How’s your little-salad?
Как твой салатик?
From салат….we get….салатик
It sounds cute, doesnt it?
If she served you little pancakes, she might ask…
How’re you little pancakes?
Как твои блинчики?
Notice the plural with that “и.” Блин is the word for pancake. “чик” makes it small. And that “и” at the end makes it plural. (bleen-cheek-ee)
Как твои блинчики?
You don’t need to learn these, really. You’ll pick them up once you’re hanging out with native speakers. I just wanted to introduce you to them so it doesn’t throw you off when you hear these diminutive forms.
Returning to our greetings, again greet your friend Anton and ask how’re things:
Привет, Антон! Как дела?
Listen to Anton’s response:
Всё хорошо. А у тебя как?
We know the word “horosho”, but that word “fsyo” is new to this podcast. Imagine you’re packing a car for a long trip. You look around, seeing if any other bags need to go in the car. You don’t see anything, so you ask your friend, just to be sure:
Да, это всё…
…and he closes the trunk.
In English, we’d say, “Is that everything?” And in Russian, they can just say, “Всё?”
If I were to spell that out using English letters I would spell it F-S-Y-O. Listen to the native speaker…
So, depending on the phrase, Всё translates as either “everything” or “all.”
But again, that word всё is used in a lot of situations. For ex: After you’ve given your order to the waitress, she’ll make sure that’s everything you want by saying,
Tell her, Yes, that’s all. Thanks.
Да, это всё. Спасибо.
Now let’s practice a typical encounter with some friends. You see a group of Russians you know. So let’s tell them,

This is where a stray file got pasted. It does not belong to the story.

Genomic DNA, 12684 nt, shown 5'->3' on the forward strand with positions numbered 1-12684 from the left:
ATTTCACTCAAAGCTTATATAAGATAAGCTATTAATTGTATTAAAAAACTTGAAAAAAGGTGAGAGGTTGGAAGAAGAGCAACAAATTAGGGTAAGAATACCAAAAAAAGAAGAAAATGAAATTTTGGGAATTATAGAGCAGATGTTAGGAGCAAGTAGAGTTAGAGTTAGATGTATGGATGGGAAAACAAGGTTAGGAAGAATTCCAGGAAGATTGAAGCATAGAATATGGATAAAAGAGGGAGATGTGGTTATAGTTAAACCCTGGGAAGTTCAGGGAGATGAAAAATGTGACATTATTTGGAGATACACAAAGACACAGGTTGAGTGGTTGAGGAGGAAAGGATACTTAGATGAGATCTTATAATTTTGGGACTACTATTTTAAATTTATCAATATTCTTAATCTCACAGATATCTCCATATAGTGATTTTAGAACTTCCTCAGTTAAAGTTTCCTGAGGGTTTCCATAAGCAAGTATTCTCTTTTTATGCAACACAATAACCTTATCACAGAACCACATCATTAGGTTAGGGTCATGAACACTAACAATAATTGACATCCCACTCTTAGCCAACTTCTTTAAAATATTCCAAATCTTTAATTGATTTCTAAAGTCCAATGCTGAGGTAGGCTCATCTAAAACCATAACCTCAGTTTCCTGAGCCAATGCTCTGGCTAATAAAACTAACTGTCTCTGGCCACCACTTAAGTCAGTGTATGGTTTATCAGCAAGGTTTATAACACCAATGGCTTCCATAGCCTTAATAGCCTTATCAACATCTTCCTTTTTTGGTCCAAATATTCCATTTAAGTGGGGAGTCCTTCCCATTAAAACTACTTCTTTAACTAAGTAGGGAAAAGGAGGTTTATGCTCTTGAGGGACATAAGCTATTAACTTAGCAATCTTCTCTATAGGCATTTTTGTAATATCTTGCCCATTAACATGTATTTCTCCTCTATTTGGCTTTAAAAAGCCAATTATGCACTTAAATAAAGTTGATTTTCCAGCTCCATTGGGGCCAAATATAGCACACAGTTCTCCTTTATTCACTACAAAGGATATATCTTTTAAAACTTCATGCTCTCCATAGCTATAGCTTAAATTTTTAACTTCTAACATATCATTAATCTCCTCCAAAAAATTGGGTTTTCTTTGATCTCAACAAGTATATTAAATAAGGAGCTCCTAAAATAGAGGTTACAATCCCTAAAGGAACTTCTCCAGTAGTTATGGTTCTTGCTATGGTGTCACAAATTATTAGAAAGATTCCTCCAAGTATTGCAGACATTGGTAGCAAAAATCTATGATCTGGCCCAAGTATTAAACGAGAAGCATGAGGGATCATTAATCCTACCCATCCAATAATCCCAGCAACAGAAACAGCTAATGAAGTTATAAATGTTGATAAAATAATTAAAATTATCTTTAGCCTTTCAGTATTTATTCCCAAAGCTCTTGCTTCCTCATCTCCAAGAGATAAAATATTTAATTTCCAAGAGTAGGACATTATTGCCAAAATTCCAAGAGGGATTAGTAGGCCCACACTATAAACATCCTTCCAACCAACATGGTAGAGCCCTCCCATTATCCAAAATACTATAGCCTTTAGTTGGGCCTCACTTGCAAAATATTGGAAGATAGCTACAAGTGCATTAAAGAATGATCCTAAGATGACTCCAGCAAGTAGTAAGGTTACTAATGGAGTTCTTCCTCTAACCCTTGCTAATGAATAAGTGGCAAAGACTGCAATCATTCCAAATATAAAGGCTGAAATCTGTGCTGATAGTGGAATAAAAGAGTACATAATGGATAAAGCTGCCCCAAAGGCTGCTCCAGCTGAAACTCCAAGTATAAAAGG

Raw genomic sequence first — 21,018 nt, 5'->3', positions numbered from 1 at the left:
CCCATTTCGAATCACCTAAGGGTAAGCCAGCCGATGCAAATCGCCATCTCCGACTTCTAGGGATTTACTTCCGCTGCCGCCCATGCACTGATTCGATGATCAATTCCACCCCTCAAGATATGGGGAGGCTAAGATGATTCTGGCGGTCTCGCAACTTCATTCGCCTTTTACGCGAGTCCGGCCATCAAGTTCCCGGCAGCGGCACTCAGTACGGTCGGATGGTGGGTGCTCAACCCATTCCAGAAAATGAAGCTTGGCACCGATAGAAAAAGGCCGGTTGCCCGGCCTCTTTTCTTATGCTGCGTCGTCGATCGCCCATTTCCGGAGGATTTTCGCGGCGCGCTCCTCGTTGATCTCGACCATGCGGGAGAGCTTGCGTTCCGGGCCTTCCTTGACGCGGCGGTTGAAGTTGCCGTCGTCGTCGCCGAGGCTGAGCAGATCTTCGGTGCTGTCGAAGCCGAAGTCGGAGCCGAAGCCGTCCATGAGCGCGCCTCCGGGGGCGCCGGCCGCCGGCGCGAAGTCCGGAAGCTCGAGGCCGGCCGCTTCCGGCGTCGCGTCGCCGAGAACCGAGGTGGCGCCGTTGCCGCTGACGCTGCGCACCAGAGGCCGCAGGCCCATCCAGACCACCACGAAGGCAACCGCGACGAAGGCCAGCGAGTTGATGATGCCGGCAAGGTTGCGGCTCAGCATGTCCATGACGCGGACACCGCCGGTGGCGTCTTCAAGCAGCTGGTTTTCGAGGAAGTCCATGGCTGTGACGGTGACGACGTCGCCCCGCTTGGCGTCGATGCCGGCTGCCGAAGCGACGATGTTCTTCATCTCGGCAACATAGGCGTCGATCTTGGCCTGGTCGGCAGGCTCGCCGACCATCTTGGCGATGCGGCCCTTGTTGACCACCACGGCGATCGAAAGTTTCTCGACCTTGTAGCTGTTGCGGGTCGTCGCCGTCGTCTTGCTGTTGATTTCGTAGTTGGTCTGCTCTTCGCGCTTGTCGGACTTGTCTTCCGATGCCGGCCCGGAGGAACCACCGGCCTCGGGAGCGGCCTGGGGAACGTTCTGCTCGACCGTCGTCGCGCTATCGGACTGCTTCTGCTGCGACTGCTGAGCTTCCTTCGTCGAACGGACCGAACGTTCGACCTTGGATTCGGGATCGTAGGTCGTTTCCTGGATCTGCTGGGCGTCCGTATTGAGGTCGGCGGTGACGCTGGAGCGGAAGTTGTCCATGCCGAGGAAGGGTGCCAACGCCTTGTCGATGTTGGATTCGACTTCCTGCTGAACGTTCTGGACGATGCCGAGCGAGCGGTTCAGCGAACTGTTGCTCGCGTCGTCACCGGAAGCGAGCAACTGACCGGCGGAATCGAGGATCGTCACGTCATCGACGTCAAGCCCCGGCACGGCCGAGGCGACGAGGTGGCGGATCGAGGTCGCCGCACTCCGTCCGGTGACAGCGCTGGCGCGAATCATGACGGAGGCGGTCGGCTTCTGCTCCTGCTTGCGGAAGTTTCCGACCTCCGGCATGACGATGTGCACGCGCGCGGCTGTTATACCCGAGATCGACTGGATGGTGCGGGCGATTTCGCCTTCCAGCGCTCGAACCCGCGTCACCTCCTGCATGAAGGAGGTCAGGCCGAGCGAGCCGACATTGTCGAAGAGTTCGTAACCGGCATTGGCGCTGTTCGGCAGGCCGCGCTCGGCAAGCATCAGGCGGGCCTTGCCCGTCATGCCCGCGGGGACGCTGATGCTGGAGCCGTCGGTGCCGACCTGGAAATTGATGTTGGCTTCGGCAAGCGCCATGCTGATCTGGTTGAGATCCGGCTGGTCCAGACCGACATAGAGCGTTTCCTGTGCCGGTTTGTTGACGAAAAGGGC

One of them says:
Hi, Taylor. How’re things?
Привет, Тэйлор. Как дела?
And ask…And with you?
А у тебя?
He notices your friend and asks:
Who is this?
This is my friend, Vika.
Это моя подруга Вика.
He then says…
Мы сейчас идём в парк. Хотите с нами?
Hmm…we haven’t learned everything he said. But we did catch, “f park” which means, “To the park.” Plus we heard, “хотите” which means, “Do you guys want?” He’s probably saying that they’re going to the park…do you guys want to come with us? So in two words, say:
Okay. Let’s go!
Speaking off heading off somewhere, I hope you guys go check out my new course: Russian Made Easy plus. As cool as this podcast is, Russian Made Easy…our new one, RME Plus…it’s all about getting you fluent with highly useful, everyday phrases from Russian conversations. And with the RME PlusMedia Center, you can then watch modern Russian TV and see everything you’ve learned being used by native speakers. It’s awesome reinforcement.
So be sure to visit Russian Made Easy.com to check it out in the sidebar of this lesson, or send me an email: mark(at)russianmadeeasy.com Subject: New course info